Using a combination of satellite and ground data, the team proposes that it is now possible to map biodiversity with an accuracy that has not been previously...

Im Focus: Climate satellite: Tracking methane with robust laser technology

Heatwaves in the Arctic, longer periods of vegetation in Europe, severe floods in West Africa – starting in 2021, scientists want to explore the emissions of the greenhouse gas methane with the German-French satellite MERLIN. This is made possible by a new robust laser system of the Fraunhofer Institute for Laser Technology ILT in Aachen, which achieves unprecedented measurement accuracy.

Methane is primarily the result of the decomposition of organic matter. The gas has a 25 times greater warming potential than carbon dioxide, but is not as...

Im Focus: How protons move through a fuel cell

Hydrogen is regarded as the energy source of the future: It is produced with solar power and can be used to generate heat and electricity in fuel cells. Empa researchers have now succeeded in decoding the movement of hydrogen ions in crystals – a key step towards more efficient energy conversion in the hydrogen industry of tomorrow.

As charge carriers, electrons and ions play the leading role in electrochemical energy storage devices and converters such as batteries and fuel cells. Proton...

Im Focus: A unique data centre for cosmological simulations

Scientists from the Excellence Cluster Universe at the Ludwig-Maximilians-Universität Munich have establised "Cosmowebportal", a unique data centre for cosmological simulations located at the Leibniz Supercomputing Centre (LRZ) of the Bavarian Academy of Sciences. The complete results of a series of large hydrodynamical cosmological simulations are available, with data volumes typically exceeding several hundred terabytes. Scientists worldwide can interactively explore these complex simulations via a web interface and directly access the results.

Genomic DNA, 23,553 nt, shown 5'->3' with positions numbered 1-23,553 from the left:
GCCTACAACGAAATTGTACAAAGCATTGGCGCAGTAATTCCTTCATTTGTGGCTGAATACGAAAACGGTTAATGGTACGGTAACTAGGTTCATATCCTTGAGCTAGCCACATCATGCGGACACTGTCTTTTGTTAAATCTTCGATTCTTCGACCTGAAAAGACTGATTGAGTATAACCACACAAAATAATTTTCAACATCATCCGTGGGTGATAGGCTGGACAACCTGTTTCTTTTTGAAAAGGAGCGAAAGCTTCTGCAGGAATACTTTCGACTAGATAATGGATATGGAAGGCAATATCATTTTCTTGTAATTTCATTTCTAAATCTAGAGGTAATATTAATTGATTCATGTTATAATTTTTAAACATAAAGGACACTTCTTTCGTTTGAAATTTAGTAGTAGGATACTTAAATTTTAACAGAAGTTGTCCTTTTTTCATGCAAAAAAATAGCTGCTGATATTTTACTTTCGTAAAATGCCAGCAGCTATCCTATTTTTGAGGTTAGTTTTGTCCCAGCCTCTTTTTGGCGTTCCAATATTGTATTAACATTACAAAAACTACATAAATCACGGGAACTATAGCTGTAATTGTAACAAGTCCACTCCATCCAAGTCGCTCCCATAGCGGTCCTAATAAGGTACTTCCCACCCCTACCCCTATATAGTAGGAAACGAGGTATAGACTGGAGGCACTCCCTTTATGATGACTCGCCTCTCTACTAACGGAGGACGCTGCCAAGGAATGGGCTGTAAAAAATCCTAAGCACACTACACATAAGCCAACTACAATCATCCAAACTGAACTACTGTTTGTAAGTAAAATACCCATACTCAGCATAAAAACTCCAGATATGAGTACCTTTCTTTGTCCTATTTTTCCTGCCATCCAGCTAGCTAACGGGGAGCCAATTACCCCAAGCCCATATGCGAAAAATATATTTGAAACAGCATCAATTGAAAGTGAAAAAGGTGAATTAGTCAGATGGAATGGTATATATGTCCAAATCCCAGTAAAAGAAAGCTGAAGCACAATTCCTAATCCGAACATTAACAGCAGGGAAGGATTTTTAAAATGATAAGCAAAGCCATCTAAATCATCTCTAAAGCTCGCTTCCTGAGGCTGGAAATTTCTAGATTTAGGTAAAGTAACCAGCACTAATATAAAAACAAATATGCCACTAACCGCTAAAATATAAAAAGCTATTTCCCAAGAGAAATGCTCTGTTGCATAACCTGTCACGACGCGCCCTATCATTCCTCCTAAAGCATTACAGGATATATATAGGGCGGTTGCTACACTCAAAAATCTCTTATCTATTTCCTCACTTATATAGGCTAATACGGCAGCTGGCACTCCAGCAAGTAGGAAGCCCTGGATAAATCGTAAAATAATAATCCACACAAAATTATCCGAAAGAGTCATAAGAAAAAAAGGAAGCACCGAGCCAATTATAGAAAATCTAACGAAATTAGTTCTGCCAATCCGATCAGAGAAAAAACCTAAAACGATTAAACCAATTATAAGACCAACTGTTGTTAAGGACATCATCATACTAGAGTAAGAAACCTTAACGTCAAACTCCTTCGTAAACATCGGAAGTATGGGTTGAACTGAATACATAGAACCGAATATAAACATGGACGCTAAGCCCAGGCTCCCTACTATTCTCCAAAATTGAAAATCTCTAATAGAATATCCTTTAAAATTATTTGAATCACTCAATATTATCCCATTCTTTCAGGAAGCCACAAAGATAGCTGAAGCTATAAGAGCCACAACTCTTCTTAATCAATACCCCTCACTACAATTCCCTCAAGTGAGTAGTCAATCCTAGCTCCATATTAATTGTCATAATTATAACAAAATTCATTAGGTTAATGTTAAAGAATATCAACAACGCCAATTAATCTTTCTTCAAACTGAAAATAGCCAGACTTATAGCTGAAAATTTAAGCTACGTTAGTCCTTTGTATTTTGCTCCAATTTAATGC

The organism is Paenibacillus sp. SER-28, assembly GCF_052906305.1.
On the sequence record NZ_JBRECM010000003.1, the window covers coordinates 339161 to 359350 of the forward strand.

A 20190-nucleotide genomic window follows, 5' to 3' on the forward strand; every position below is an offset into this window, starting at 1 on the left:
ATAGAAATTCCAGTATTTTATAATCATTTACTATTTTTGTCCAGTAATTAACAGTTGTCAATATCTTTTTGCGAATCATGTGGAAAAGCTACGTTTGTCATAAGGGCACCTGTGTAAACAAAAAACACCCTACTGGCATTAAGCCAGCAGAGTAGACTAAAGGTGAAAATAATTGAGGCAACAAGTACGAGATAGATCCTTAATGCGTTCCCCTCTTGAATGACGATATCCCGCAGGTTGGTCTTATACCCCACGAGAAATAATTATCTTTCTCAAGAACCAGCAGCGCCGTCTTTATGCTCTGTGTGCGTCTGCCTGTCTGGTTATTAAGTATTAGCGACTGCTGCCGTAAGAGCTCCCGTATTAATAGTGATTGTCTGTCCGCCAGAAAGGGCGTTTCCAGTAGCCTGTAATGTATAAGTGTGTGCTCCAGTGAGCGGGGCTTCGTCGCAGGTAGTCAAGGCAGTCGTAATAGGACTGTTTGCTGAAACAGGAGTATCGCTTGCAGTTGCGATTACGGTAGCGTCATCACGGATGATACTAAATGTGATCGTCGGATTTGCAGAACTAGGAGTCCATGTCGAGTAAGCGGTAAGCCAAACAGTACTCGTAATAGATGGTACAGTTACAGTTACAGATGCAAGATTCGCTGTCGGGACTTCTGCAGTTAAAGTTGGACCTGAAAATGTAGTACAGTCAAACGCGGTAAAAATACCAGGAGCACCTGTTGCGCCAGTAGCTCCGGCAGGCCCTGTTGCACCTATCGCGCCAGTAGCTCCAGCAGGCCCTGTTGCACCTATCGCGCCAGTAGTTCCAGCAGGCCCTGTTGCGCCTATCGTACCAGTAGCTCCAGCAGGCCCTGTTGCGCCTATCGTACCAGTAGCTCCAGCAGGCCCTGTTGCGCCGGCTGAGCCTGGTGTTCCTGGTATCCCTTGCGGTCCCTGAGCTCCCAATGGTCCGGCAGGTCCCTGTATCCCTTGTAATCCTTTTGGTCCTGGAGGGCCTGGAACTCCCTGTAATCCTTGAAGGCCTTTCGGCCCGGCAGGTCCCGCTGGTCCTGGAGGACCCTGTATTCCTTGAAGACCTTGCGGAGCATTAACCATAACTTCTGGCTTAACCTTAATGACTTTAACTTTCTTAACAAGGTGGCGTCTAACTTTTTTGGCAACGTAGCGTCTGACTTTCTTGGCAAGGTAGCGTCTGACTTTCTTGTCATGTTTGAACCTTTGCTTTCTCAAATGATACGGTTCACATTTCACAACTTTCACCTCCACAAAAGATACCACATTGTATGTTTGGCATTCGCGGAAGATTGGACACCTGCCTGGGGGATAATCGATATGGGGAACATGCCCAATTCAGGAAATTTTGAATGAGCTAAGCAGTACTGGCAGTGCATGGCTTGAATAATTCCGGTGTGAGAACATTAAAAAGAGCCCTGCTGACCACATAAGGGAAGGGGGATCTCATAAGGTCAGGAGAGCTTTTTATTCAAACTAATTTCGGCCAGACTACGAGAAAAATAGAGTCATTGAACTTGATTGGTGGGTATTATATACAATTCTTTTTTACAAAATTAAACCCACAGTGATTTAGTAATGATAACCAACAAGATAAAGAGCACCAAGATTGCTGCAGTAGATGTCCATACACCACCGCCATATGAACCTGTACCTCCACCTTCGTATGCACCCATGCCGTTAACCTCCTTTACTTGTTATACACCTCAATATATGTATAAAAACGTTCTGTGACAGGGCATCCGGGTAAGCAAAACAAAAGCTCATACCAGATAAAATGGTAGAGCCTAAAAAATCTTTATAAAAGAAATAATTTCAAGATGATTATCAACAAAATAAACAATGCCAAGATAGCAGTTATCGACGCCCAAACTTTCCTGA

With current telescopes, scientists can observe our Universe’s galaxies and galaxy clusters and their distribution along an invisible cosmic web. From the...

Im Focus: Scientists develop molecular thermometer for contactless measurement using infrared light

Temperature measurements possible even on the smallest scale / Molecular ruby for use in material sciences, biology, and medicine

Chemists at Johannes Gutenberg University Mainz (JGU) in cooperation with researchers of the German Federal Institute for Materials Research and Testing (BAM)...

All Focus news of the innovation-report >>>

Anzeige

Anzeige

Event News

Plants are networkers

19.06.2017 | Event News

Digital Survival Training for Executives

13.06.2017 | Event News

Global Learning Council Summit 2017

13.06.2017 | Event News

 
Latest News

Quantum thermometer or optical refrigerator?

23.06.2017 | Physics and Astronomy

A 100-year-old physics problem has been solved at EPFL

23.06.2017 | Physics and Astronomy

Equipping form with function

23.06.2017 | Information Technology

VideoLinks
B2B-VideoLinks
More VideoLinks >>>